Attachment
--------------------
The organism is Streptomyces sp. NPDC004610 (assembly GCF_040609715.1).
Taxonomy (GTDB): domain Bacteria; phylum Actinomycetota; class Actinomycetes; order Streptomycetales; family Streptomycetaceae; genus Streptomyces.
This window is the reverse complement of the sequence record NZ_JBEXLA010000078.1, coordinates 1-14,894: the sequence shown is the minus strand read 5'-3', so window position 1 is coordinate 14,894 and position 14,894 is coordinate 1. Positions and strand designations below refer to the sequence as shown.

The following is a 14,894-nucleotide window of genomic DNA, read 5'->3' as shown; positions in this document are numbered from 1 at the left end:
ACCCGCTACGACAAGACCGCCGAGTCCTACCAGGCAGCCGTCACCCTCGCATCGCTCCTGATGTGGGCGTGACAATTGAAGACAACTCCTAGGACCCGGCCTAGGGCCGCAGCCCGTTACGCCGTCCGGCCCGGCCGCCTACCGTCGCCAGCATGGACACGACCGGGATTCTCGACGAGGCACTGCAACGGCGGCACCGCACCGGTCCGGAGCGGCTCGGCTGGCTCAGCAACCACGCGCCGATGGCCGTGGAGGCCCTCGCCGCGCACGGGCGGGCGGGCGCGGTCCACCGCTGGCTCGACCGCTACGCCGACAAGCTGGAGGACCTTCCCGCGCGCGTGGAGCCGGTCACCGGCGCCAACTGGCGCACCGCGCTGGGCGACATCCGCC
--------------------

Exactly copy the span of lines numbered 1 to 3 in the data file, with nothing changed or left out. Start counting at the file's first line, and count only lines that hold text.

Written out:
The organism is Streptomyces sp. NPDC004610 (assembly GCF_040609715.1).
Taxonomy (GTDB): domain Bacteria; phylum Actinomycetota; class Actinomycetes; order Streptomycetales; family Streptomycetaceae; genus Streptomyces.
This window is the reverse complement of the sequence record NZ_JBEXLA010000078.1, coordinates 1-14,894: the sequence shown is the minus strand read 5'-3', so window position 1 is coordinate 14,894 and position 14,894 is coordinate 1. Positions and strand designations below refer to the sequence as shown.